Temple Of Mithras: Were You There?

M@
By M@ Last edited 41 months ago
Temple Of Mithras: Were You There?
Visitors on the Temple of Mithras excavation site , Walbrook London, 1954
Visitors on the Temple of Mithras excavation site. (c) Museum of London.
Excavation of the temple. (c) Ivor Noel Hume.
Excavation of the temple. (c) Ivor Noel Hume.
Relief sculpture of Mithras with sacrificial scene of Mithras slaying the bull. Mithras is seen here stabbing the bull from whose blood springs all earthly life. He is accompanied by the torch of bearers, Cautes and Cautopates. Signs of the zodiac and gods frame the relief. The cults of Mithras and Isis were brought to London by the Romans and gained great popularity.
Relief sculpture of Mithras, 3rd century, found on the site. Mithras is seen here stabbing the bull from whose blood springs all earthly life. He is accompanied by the torch of bearers, Cautes and Cautopates. Signs of the zodiac and gods frame the relief. The cults of Mithras and Isis were brought to London by the Romans and gained great popularity. (c) Museum of London.
The Head of Sepharis discovered  at excavation site of the Temple of Mithras , Walbrook, London, 1954.
The Head of Sepharis discovered at excavation site in 1954. (c) Museum of London.
The 1960s reconstruction of the temple of Mithras. (c) MOLA.
The 1960s reconstruction of the temple of Mithras. (c) MOLA.
Emergency water supply at Queen Victoria Street. Looking across the emergency water supply in Queen Victoria street to Walbrook and Bond Court. To the left of the traction engine is St. Stephen's Church. Photograph by Arthur Cross / Fred Tibbs
The Temple of Mithras site shown in the rubble-strewn aftermath of the Second World War. © Museum of London, By Kind Permission of The Commissioner of the City of London Police.

60 years ago, archaeologists digging in the London clay disturbed an ancient god from its centuries-long slumber. A Roman temple devoted to Mithras, a mysterious deity with Persian origins, was uncovered among the war rubble of the Square Mile. It dated back to 240 AD, and was one of the most important archaeological finds in London's history. Tens of thousands of people queued up to glimpse this long-forgotten temple.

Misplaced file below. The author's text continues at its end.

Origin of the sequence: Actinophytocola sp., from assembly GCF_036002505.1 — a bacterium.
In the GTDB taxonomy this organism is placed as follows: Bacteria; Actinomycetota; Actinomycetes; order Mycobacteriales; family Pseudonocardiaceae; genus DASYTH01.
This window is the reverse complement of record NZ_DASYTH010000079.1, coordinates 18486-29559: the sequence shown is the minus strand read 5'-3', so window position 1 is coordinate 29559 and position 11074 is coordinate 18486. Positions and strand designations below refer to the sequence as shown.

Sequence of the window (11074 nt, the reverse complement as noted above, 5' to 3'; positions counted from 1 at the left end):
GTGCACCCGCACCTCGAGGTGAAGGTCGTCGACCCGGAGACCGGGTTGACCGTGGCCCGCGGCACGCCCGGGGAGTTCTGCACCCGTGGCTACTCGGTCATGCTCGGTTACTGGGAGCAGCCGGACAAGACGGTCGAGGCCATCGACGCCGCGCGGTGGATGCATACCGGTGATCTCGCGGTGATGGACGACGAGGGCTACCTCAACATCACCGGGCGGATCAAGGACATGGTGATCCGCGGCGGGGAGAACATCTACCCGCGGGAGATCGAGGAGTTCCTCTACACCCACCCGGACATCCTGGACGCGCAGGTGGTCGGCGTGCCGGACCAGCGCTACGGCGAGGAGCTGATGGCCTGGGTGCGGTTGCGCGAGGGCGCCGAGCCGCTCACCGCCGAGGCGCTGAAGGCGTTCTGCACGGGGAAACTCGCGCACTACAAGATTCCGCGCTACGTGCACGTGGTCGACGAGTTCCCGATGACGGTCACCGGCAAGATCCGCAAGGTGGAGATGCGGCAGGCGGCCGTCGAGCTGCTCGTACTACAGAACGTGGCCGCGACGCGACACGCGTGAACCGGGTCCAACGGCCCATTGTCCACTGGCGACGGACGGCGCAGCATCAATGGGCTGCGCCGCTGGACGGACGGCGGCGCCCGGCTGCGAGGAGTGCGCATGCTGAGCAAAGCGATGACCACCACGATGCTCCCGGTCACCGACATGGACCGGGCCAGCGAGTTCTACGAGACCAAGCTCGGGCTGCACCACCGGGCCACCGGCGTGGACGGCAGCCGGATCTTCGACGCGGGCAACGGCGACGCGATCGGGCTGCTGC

To mark the anniversary, an oral history project is capturing Mithraic memories. Were you one of the thousands who visited the dig all those years ago? Perhaps your parents or grandparents went along for a peek at Londinium. If so, Museum of London Archaeology (MOLA) would like to hear from you. Call them on 020 7410 2266, or email oralhistory@mola.org.uk.

The temple itself has led a troubled life since its rediscovery in 1954. It was initially boxed up and hidden away, before reconstruction 100 metres from its original location. Then, a few years ago, it was taken apart once again to make way for the vast new headquarters of Bloomberg, currently under construction. It is perhaps the only temple to be twice put into storage. The good news is that it shall return. The building's owners agreed to reinstall the temple on its original site, accompanied by a small visitor centre that will tell its complicated story. It will open in 2017. The queues are unlikely to reach the lengths seen in 1954, but for anyone who remembers the temple's previous sorry setting, this is welcome news indeed.

Last Updated 24 September 2014

Josephine

I watched the whole excavation from an office on the ninth floor of a building across the street.. It was very exciting as they uncovered 2000 years of dirt and rubble.

Toby

I was 14, and going to visit the excavation awakened a lifelong interest in the history of all the places around me.
So 60 years later thank you ........

Charlotte

Josephine and Toby, please get in touch with us at oralhistory@mola.org.uk or give us a call on 0207 410 2266 we'd really love to hear your stories, even if they're only brief!
Looking forward to hearing from you!
Charlotte